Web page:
How Airplanes Work
Human flight has become a tired fact of modern life. At any given moment, roughly 5,000 airplanes crisscross the skies above the United States alone, amounting to an estimated 64 million commercial and private takeoffs every year [source: NATCA]. Consider the rest of the world’s flight activity, and the grand total is incalculable.
It is easy to take the physics of flight for granted, as well as the ways in which we exploit them to achieve flight. We often glimpse a plane in the sky with no greater understanding of the principles involved than a caveman.
How do these heavy machines take to the air? To answer that question, we have to enter the world of fluid mechanics.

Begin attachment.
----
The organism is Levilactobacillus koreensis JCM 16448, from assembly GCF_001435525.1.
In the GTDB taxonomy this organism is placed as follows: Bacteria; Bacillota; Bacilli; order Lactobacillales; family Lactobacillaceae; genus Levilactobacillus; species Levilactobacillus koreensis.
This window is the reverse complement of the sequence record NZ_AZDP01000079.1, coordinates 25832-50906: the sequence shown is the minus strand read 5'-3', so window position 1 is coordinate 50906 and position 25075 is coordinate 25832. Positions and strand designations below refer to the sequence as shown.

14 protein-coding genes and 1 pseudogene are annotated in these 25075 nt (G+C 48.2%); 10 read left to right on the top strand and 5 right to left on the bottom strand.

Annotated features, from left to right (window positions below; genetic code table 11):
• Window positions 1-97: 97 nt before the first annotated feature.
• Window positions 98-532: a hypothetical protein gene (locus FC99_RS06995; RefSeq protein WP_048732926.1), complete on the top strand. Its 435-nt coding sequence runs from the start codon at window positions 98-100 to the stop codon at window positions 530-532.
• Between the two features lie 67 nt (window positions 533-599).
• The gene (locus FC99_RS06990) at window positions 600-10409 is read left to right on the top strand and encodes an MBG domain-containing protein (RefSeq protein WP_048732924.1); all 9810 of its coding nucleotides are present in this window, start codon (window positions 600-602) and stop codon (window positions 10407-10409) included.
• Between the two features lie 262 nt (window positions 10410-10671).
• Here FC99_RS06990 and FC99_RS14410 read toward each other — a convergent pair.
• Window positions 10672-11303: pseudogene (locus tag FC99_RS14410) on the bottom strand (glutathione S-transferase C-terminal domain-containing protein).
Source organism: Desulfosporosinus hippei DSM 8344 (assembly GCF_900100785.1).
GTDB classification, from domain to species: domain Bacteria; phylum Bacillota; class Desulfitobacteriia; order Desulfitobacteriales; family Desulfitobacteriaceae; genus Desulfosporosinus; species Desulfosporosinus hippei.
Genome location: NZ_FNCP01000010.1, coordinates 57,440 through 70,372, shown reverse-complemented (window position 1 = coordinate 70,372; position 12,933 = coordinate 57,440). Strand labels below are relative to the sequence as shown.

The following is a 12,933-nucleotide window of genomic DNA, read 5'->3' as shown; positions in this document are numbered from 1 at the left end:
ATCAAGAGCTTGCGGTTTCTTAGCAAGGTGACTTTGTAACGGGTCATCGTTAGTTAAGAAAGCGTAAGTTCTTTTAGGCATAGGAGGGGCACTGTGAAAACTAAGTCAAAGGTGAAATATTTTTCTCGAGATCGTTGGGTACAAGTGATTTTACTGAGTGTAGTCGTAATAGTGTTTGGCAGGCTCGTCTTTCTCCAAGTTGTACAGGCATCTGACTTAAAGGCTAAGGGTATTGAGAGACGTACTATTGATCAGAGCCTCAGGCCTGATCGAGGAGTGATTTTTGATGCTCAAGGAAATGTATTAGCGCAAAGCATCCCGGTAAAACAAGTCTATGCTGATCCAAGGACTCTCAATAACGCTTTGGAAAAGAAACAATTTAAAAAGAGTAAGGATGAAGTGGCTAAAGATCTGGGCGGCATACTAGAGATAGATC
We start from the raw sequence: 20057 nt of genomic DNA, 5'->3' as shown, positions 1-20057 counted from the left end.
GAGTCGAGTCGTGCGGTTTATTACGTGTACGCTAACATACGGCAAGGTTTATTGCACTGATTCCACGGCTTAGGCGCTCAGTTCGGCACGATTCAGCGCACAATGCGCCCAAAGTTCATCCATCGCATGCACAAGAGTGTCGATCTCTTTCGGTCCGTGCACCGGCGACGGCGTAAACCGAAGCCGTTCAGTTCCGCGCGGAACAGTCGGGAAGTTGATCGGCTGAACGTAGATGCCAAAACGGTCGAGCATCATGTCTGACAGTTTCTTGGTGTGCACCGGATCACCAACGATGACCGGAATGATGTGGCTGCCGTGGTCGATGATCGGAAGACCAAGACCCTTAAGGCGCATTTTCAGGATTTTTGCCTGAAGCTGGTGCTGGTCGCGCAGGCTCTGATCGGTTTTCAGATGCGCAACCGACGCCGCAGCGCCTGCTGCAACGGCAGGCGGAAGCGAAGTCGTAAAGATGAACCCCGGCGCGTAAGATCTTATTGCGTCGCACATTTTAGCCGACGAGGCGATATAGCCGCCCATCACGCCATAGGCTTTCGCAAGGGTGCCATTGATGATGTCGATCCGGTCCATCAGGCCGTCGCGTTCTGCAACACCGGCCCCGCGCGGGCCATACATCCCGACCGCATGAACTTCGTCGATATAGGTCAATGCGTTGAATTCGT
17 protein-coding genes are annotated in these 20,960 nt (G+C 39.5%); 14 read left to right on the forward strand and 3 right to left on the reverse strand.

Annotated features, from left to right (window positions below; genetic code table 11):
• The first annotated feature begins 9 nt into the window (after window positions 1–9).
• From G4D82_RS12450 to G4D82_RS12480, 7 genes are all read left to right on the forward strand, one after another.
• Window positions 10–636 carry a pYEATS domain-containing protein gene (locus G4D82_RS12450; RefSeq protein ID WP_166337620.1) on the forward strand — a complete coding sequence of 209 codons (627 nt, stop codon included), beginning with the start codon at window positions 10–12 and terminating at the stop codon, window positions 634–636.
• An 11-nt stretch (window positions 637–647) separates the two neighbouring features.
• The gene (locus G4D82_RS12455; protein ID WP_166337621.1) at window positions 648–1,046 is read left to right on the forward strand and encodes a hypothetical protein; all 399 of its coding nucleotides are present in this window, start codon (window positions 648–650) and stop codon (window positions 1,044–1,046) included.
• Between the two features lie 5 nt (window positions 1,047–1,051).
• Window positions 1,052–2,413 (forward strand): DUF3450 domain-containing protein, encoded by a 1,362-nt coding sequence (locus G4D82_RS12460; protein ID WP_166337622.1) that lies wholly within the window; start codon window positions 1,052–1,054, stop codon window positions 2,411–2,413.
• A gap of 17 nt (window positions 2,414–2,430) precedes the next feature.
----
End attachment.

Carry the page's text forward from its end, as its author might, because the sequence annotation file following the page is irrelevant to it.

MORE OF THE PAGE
Read on…

How Airplanes Work

Human flight has become a tired fact of modern life. At any given moment, roughly 5,000 airplanes crisscross the skies above the United States alone, amounting to an estimated 64 million commercial and private takeoffs every year [source: NATCA]. Consider the rest of the world’s flight activity, and the grand total is incalculable.

It is easy to take the physics of flight for granted, as well as the ways in which we exploit them to achieve flight. We often glimpse a plane in the sky with no greater understanding of the principles involved than a caveman.

How do these heavy machines take to the air? To answer that question, we have to enter the world of fluid mechanics

Read on